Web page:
Undergoing lab experiments "for the sake of science" bring to the table ethical questions such as whether scientists should carry on its work that could enhance the virulence of some pathogen on pain of being blamed for "uncaging the animal."
The study was launched long before the US government banned funding new research on deadly or transmissible viruses of SARS and MERS as well as influenza-causing tests so it was allowed to be completed.
Scientists developed a protein-made hybrid with the same structure as SARS to study the virus in the lab. Pundits slammed the study claiming that the cost of the tests is incomparable with the threat of the virus if released in the wild.
"If the virus escaped, nobody could predict the trajectory,"virologist Simon Wain-Hobson of the Paris-based Pasteur Institute told Nature.
The severe acute respiratory syndrome, which began in southern China and lasted about seven months killing just over 800 people in 29 countries, reduced the global GDP by $33 billion and prompted worldwide panic. A recent study on SARS confirmed findings from 2005 marking bats as the natural hosts of coronaviruses similar to SARS.
"The strain grew equally well to SARS in human cells," Dr. Ralph Baric, a professor of epidemiology at the University of North Carolina, Chapel Hill, and the lead author of the study, told Motherboard. "It resisted all vaccines and immunotherapy, too."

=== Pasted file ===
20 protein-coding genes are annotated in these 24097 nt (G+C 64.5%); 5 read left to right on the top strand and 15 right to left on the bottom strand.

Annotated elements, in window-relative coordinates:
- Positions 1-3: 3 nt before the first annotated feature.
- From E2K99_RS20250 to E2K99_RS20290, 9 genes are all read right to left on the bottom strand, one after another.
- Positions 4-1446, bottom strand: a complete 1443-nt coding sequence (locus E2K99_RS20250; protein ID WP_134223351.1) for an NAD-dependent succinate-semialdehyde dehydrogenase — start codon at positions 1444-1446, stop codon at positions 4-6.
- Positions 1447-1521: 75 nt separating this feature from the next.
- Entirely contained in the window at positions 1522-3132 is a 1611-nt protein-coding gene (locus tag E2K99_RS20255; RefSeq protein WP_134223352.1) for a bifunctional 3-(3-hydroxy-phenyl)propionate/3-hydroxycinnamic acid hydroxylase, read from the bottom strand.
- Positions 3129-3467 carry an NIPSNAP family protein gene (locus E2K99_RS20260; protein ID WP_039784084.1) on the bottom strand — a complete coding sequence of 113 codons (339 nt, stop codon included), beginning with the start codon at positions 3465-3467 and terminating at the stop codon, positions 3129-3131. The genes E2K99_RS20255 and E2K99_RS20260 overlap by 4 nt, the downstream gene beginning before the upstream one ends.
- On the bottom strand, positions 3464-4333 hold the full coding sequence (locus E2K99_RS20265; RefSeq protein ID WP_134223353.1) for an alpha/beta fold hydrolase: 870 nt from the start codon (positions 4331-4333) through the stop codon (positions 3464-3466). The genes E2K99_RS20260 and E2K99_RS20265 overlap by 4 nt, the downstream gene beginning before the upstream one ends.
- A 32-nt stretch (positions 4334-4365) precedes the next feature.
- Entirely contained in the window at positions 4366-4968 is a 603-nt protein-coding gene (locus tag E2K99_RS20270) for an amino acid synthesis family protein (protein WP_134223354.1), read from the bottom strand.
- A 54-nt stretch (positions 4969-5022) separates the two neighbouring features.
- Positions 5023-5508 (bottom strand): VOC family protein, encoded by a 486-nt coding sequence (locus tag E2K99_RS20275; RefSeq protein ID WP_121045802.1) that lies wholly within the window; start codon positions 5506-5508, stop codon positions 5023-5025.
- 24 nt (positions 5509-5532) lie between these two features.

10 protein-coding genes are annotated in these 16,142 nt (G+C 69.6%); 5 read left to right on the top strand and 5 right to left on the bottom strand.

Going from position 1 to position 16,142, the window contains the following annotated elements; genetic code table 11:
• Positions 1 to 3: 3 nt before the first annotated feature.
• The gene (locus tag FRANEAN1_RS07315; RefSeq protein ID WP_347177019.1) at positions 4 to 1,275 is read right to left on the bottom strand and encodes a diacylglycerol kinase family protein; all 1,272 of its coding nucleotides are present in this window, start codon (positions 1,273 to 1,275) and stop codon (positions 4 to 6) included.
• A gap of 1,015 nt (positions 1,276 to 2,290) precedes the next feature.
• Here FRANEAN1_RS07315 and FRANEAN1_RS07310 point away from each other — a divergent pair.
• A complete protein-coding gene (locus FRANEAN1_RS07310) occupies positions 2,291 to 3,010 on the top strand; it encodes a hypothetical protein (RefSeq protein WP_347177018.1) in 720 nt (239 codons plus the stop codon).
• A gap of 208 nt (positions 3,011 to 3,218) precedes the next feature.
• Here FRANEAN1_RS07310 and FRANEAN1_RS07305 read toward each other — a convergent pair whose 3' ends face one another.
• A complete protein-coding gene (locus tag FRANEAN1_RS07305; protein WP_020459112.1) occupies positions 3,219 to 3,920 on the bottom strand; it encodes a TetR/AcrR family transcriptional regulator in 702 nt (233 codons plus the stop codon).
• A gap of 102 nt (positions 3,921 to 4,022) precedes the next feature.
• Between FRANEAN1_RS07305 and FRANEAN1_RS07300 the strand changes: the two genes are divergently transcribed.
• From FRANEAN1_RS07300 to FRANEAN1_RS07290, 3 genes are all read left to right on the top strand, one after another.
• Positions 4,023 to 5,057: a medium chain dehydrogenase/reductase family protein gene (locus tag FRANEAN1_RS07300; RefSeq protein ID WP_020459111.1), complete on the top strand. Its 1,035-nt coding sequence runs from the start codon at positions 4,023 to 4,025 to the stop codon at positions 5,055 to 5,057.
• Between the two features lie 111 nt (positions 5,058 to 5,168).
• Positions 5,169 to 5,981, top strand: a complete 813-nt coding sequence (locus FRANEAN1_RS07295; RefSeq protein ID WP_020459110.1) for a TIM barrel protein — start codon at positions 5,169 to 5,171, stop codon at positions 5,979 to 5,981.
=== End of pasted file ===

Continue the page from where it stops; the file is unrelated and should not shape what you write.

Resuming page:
However human beings still have chance to survive. Professor Baric said that thanks to the study, scientists could be ready for the next virus outbreak by preparing vaccines in advance.
"This is the main problem with emerging viruses," he said. "In animals, there is a beehive of emerging viruses. You get strains that are more and more diverse-but they're still closely related."
So the new SHC014-CoV virus is similar to SARS by a record breaking 88 percent. And the probability the strand would cause an epidemic is very high so it would just be a matter of time.
"We were actually fairly lucky with SARS; humanity was, I mean," said Baric. "It was a credit to public health actions, like quarantines-that's what really stopped [the] epidemic."
According to the professor, people have to act within 30 hours after it emerged otherwise, the SARS outbreak will have different consequences.
"People don't realize how really lucky we are," Baric said.
Baric claims that the risk of "gain-of-function" research is worth it. Scientists could develop a treatment that would target those viruses and the viruses similar to them because of the lab tests with them in hopes of preventing the next epidemic. In other words, the new findings may help develop vaccines for many more strains of infectious diseases even though they have not been yet found.
"Now, we can capture the entire swarm," Baric stated. "That's the beauty of the study and most important take-home."
As for now, scientists don't fully understand whether the new virus, like SARS, could be transferable to humans. So there is no other way for the whole scientific community but to carry on developing new defenses against the next epidemic-and simple wait for its arrival.